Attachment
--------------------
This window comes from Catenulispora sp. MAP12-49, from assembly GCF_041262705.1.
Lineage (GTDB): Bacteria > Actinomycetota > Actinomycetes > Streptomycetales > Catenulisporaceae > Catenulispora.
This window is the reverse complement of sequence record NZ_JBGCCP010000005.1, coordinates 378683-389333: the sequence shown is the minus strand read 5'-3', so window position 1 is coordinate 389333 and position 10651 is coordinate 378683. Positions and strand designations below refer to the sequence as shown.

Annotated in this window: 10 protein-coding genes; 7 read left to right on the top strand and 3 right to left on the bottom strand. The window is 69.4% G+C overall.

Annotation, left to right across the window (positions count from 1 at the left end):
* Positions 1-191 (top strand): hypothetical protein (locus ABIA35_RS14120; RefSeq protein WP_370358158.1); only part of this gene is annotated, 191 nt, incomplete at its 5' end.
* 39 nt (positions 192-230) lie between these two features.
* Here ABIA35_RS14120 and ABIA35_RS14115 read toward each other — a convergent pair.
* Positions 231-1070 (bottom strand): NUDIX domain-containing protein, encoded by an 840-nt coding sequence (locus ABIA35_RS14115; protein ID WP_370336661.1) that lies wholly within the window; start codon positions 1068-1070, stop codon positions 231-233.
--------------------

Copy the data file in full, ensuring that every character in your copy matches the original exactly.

This window comes from Catenulispora sp. MAP12-49, from assembly GCF_041262705.1.
Lineage (GTDB): Bacteria > Actinomycetota > Actinomycetes > Streptomycetales > Catenulisporaceae > Catenulispora.
This window is the reverse complement of sequence record NZ_JBGCCP010000005.1, coordinates 378683-389333: the sequence shown is the minus strand read 5'-3', so window position 1 is coordinate 389333 and position 10651 is coordinate 378683. Positions and strand designations below refer to the sequence as shown.

Annotated in this window: 10 protein-coding genes; 7 read left to right on the top strand and 3 right to left on the bottom strand. The window is 69.4% G+C overall.

Annotation, left to right across the window (positions count from 1 at the left end):
* Positions 1-191 (top strand): hypothetical protein (locus ABIA35_RS14120; RefSeq protein WP_370358158.1); only part of this gene is annotated, 191 nt, incomplete at its 5' end.
* 39 nt (positions 192-230) lie between these two features.
* Here ABIA35_RS14120 and ABIA35_RS14115 read toward each other — a convergent pair.
* Positions 231-1070 (bottom strand): NUDIX domain-containing protein, encoded by an 840-nt coding sequence (locus ABIA35_RS14115; protein ID WP_370336661.1) that lies wholly within the window; start codon positions 1068-1070, stop codon positions 231-233.